Brottsoffer i rättskedjan : en rättsvetenskaplig studie av förhållandet mellan brottsoffers rättigheter och rättsväsendets skyldigheter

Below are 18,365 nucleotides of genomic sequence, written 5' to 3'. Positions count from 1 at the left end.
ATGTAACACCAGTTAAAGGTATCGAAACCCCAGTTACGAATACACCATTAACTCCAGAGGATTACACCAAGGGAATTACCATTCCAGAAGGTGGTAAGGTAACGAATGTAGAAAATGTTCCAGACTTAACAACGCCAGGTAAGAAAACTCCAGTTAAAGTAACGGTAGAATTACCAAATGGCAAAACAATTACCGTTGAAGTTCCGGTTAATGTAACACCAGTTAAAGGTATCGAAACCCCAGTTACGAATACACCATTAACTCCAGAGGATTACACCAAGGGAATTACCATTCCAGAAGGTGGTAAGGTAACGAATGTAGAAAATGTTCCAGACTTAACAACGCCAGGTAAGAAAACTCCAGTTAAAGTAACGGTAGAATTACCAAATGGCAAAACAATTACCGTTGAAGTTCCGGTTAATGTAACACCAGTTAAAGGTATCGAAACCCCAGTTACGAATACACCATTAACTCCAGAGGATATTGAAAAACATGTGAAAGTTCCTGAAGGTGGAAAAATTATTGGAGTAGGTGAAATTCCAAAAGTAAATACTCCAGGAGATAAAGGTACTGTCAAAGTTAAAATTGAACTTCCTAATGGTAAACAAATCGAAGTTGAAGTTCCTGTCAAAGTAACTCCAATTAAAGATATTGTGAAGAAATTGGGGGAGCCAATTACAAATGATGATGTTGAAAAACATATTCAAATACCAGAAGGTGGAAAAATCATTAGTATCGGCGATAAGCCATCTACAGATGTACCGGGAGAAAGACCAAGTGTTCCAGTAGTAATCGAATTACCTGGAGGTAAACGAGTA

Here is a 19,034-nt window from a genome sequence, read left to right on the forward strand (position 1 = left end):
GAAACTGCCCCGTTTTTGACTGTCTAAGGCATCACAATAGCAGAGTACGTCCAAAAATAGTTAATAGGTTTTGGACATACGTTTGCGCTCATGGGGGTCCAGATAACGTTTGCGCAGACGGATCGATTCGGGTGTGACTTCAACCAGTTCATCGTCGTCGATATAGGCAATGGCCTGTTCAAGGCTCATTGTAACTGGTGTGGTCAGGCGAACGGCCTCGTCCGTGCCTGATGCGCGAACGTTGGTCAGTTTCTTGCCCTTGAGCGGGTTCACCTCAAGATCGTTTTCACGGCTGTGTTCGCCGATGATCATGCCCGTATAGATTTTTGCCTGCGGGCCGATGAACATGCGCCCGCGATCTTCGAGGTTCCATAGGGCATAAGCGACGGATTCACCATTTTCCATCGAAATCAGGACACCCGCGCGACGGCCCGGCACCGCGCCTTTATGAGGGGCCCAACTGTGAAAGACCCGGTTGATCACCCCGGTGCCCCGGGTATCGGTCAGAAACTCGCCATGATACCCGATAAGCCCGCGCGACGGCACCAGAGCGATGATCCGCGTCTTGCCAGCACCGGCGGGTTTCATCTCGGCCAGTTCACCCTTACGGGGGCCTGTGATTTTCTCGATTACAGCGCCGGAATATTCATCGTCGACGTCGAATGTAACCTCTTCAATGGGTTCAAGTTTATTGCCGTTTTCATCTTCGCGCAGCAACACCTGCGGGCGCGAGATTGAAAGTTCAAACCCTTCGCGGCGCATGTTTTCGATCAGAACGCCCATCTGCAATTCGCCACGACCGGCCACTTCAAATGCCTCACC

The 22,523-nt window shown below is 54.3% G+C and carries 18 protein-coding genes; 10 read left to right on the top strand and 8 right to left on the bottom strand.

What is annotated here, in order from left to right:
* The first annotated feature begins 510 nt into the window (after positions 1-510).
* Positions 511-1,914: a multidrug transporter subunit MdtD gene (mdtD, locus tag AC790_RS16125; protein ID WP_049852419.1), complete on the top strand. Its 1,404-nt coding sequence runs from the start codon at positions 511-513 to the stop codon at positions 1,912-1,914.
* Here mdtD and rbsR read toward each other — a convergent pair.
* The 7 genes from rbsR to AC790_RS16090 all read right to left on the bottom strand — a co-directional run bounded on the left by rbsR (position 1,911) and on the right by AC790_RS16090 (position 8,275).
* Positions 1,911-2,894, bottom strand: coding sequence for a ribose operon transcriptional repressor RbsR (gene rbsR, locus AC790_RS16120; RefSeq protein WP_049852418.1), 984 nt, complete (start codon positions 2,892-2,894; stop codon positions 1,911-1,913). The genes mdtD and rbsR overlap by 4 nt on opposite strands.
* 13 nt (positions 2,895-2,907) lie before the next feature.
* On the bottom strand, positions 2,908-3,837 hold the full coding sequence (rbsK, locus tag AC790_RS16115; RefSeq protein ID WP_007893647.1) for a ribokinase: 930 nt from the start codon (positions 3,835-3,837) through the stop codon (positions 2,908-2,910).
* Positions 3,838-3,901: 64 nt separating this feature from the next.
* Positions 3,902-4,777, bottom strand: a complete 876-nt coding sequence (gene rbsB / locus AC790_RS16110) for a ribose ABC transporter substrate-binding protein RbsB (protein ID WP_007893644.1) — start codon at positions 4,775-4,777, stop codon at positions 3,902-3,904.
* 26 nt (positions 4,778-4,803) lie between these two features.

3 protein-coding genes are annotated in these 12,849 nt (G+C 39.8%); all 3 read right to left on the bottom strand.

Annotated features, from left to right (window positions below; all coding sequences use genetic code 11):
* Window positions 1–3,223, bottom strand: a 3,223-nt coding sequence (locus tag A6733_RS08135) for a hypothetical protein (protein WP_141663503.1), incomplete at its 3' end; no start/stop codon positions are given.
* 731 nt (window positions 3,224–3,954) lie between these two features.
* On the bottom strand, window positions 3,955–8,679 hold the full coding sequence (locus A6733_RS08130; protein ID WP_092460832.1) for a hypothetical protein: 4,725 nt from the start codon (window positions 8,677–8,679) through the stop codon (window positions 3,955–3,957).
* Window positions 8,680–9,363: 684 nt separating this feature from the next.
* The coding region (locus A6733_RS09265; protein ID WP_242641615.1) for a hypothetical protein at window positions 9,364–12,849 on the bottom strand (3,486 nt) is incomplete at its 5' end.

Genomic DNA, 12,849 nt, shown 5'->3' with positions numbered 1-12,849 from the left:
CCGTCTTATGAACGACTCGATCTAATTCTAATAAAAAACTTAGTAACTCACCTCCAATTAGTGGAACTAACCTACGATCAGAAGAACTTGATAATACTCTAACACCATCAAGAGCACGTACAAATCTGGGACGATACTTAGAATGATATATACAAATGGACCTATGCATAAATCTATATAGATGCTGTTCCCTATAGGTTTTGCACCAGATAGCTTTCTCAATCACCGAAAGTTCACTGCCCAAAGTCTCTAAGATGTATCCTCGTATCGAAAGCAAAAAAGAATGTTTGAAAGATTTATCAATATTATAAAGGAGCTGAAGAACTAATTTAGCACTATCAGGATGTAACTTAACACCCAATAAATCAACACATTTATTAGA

Sammanfattning: In recent decades the Swedish legislature has increasingly focused on the treatment of victims of crime and the information they receive. Victimology research has also shown the importance of treating victims with respect and of keeping them informed of their rights and the progress of their case throughout the process. The requirements thus set have to be met by all judicial actors, which presuppose a level of cooperation among them. Cooperation therefore constitutes one way of meeting victims' needs. In the current study these three factors; information, good treatment and cooperation, are referred to as victims’ rights.          Studies have shown that victims experience shortcomings in the legal process regarding information and treatment. The causes of these shortcomings can be multiple, but from a legal point of view, however, the issue raises the question of whether there may be potential legal difficulties involved in incorporating adequate information and good treatment of crime victims into the judicial process. The purpose of this thesis is to study and analyse victims’ rights in the judicial process. As they are not without a legal context, these victims’ rights are analysed in relation to other legislation, principles and requirements that govern the functions of the judicial system, such as the duty of the police, prosecutors and courts to act objectively, conduct their work independently, and run an efficient legal process. The main question is whether the incorporation of victims’ rights conflicts with other rules and legal principles.        The study concludes, inter alia, that victims’ rights concerning the treatment of victims and coordination of the work with victims is vaguely regulated and the intended meaning of the requirements are not clear, which may lead to problems when these requirements are incorporated into the justice system. Regarding information, treatment of victims and coordination and cooperation, little guidance is given about how to incorporate this at the local level. Informational requirements are expressed more clearly in the legislation, but how and to what extent information to victims should be given can still be a matter of interpretation on the part of the actors. The existence of local differences is therefore likely, which can affect the actual support that individual victims gain access to. The legislature could choose to further clarify and elaborate upon how victims’ rights issues relate to other aspects of the judicial process, how priorities or balancing of interests should be handled as well as to reveal the underlying motives for such considerations. Such clarification could possibly increase the consistency of the incorporation of victims’ rights, and transform abstract goals into concrete actions.